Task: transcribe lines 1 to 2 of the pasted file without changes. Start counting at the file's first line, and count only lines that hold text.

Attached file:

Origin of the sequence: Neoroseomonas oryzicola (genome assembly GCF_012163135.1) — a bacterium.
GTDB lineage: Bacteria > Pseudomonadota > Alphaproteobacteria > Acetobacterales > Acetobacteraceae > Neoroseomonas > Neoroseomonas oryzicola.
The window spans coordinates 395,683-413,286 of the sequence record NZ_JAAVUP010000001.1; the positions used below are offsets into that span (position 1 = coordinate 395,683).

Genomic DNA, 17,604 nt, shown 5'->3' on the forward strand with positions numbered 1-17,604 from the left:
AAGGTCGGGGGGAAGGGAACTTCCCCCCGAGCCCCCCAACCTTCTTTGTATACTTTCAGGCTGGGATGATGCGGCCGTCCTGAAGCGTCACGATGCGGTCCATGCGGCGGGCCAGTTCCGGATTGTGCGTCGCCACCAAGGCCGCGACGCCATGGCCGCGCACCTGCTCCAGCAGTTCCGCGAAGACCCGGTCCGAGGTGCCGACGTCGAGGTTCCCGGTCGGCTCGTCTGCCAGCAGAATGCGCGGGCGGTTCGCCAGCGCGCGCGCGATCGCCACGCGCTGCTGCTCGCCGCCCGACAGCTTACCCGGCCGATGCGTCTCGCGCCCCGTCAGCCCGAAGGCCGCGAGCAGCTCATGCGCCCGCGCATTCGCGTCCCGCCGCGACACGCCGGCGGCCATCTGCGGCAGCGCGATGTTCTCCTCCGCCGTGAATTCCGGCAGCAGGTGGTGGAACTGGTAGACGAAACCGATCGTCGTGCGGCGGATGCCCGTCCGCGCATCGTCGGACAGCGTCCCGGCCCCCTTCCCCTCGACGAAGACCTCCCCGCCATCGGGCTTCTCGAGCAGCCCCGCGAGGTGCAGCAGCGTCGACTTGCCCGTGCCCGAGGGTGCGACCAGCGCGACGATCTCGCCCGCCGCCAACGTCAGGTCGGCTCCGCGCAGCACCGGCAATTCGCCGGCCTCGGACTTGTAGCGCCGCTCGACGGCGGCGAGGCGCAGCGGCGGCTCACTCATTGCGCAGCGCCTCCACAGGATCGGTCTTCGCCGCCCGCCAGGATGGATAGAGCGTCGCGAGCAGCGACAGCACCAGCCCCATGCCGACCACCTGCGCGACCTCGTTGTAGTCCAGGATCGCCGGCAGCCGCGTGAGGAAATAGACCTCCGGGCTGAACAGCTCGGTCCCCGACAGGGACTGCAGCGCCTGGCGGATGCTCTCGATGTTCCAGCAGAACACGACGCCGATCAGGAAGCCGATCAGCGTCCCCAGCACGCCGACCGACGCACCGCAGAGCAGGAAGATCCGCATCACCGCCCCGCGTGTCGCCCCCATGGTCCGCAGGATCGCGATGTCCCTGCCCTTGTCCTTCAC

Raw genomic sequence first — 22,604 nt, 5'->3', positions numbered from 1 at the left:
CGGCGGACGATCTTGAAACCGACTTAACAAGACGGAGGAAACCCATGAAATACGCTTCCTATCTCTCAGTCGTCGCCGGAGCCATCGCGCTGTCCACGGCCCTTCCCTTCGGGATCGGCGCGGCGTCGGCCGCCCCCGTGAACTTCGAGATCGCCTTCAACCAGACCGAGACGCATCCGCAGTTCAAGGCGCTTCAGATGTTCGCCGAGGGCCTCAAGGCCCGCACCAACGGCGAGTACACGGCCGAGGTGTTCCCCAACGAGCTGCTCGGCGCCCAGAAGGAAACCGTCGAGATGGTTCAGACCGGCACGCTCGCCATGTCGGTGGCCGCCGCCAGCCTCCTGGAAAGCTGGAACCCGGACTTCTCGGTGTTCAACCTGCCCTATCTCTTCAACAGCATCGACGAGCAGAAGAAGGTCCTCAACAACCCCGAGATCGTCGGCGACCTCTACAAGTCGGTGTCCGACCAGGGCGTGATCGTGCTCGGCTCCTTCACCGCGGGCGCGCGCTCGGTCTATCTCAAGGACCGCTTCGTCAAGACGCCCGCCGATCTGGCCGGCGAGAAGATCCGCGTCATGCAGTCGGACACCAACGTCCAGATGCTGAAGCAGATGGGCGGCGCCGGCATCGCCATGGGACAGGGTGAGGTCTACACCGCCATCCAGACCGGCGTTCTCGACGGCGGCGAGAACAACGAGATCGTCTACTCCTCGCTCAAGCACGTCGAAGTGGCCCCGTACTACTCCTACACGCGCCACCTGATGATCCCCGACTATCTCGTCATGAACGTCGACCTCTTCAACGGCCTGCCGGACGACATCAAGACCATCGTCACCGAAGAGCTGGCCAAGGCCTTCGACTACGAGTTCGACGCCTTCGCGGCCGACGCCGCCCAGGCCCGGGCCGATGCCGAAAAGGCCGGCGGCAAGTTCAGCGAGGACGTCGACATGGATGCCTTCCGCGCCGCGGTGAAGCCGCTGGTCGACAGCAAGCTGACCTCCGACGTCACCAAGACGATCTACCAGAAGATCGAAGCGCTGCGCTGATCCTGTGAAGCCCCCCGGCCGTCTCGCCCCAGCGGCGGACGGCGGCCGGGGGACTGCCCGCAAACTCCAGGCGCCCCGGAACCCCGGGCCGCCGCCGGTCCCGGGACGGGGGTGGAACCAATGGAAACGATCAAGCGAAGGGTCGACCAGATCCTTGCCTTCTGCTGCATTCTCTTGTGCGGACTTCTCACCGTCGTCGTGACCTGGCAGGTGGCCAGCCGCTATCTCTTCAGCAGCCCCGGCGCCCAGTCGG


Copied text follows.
Origin of the sequence: Neoroseomonas oryzicola (genome assembly GCF_012163135.1) — a bacterium.
GTDB lineage: Bacteria > Pseudomonadota > Alphaproteobacteria > Acetobacterales > Acetobacteraceae > Neoroseomonas > Neoroseomonas oryzicola.